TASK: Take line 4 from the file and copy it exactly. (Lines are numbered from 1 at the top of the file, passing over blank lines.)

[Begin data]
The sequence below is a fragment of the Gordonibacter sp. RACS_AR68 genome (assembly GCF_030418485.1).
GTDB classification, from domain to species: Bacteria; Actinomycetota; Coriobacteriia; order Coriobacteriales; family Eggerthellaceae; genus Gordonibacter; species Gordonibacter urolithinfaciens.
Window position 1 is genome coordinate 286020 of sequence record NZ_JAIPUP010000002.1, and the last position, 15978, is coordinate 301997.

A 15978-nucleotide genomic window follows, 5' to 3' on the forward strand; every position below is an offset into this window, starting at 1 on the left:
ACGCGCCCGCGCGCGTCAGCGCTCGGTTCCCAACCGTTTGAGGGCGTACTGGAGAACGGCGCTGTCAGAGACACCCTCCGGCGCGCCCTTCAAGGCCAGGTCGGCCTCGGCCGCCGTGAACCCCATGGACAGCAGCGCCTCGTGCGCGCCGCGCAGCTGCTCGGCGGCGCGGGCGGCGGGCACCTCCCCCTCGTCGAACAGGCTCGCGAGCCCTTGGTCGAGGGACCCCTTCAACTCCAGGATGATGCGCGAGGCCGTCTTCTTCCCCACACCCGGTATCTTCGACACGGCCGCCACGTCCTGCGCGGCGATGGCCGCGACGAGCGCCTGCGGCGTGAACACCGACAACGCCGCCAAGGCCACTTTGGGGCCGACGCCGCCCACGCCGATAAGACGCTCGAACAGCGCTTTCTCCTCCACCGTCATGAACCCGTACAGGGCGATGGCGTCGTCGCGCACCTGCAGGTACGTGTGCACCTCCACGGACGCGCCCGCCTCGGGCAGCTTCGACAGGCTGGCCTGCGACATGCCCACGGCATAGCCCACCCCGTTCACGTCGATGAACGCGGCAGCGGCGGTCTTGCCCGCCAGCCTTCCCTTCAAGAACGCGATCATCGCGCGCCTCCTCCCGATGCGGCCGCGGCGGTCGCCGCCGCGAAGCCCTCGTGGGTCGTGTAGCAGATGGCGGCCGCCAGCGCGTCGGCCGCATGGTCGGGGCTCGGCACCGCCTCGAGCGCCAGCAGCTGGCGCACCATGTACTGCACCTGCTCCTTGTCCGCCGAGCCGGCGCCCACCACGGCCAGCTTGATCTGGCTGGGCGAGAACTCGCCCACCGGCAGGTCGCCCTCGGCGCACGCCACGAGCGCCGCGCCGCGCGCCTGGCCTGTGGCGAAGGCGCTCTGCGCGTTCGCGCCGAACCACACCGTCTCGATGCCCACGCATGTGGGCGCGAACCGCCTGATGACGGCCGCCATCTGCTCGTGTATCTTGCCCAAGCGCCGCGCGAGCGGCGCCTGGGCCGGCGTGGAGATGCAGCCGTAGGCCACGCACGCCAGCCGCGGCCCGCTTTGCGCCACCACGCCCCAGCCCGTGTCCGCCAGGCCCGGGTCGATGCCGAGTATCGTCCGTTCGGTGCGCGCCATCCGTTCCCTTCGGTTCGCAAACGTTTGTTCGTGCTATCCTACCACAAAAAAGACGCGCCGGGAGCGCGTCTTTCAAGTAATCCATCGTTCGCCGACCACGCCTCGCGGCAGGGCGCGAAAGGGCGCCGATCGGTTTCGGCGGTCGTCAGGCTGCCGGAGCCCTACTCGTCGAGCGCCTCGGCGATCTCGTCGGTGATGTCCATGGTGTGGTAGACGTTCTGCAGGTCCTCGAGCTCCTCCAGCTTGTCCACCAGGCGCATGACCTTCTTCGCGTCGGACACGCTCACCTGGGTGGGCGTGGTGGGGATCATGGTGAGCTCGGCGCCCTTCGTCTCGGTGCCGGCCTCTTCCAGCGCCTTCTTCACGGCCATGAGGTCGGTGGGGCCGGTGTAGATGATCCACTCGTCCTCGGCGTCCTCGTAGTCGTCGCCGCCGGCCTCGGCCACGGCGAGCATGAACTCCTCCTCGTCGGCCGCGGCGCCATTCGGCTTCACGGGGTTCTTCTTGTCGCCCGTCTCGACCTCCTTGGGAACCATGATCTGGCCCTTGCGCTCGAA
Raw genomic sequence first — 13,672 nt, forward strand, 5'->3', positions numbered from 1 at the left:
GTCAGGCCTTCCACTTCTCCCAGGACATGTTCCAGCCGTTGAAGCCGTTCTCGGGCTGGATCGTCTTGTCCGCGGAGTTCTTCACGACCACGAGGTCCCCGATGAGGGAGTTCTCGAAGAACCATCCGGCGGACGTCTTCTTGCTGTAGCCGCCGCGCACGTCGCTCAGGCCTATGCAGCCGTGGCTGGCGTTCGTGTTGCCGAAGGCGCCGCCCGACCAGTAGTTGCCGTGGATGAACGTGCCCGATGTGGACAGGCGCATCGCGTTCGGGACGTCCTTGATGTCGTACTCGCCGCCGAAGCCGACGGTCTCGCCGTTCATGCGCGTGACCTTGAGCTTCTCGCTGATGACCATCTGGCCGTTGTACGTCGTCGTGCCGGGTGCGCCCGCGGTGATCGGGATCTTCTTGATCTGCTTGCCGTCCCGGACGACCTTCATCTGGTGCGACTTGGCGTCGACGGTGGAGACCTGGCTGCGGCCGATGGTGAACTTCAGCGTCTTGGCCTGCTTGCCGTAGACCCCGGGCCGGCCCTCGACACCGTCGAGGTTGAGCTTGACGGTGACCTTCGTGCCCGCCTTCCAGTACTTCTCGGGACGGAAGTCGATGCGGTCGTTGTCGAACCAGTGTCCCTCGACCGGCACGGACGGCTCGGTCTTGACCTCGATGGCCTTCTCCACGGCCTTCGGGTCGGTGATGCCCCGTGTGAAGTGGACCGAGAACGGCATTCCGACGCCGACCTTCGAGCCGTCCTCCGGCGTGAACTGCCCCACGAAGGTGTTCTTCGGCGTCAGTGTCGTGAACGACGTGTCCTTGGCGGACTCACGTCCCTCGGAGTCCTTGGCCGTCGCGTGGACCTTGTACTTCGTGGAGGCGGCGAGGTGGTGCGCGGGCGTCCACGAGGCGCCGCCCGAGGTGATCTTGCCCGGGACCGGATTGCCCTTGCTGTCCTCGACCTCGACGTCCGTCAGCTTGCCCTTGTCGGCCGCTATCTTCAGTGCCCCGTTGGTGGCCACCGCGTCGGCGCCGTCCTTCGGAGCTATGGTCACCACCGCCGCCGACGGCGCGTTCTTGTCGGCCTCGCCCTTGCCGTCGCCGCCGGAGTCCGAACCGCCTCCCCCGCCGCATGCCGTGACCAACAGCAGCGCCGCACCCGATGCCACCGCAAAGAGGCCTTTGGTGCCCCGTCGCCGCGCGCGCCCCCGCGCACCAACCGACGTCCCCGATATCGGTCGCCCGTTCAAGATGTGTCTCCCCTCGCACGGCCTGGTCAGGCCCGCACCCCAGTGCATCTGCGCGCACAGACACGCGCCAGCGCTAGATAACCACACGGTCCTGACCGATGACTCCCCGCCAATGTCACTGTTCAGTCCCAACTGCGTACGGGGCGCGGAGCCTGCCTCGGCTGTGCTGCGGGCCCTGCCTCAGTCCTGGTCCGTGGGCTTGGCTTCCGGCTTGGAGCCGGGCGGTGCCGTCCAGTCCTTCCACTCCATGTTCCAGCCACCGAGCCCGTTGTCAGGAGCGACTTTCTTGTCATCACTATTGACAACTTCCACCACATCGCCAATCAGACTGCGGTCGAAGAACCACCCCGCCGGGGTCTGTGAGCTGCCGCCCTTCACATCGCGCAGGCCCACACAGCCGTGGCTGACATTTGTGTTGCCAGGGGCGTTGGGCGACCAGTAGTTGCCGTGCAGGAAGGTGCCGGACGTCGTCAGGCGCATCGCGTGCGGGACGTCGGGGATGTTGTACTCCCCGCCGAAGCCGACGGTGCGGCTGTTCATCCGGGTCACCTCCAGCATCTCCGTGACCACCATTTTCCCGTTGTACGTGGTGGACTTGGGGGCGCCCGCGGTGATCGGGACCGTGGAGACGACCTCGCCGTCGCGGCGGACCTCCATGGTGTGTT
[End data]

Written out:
A 15978-nucleotide genomic window follows, 5' to 3' on the forward strand; every position below is an offset into this window, starting at 1 on the left: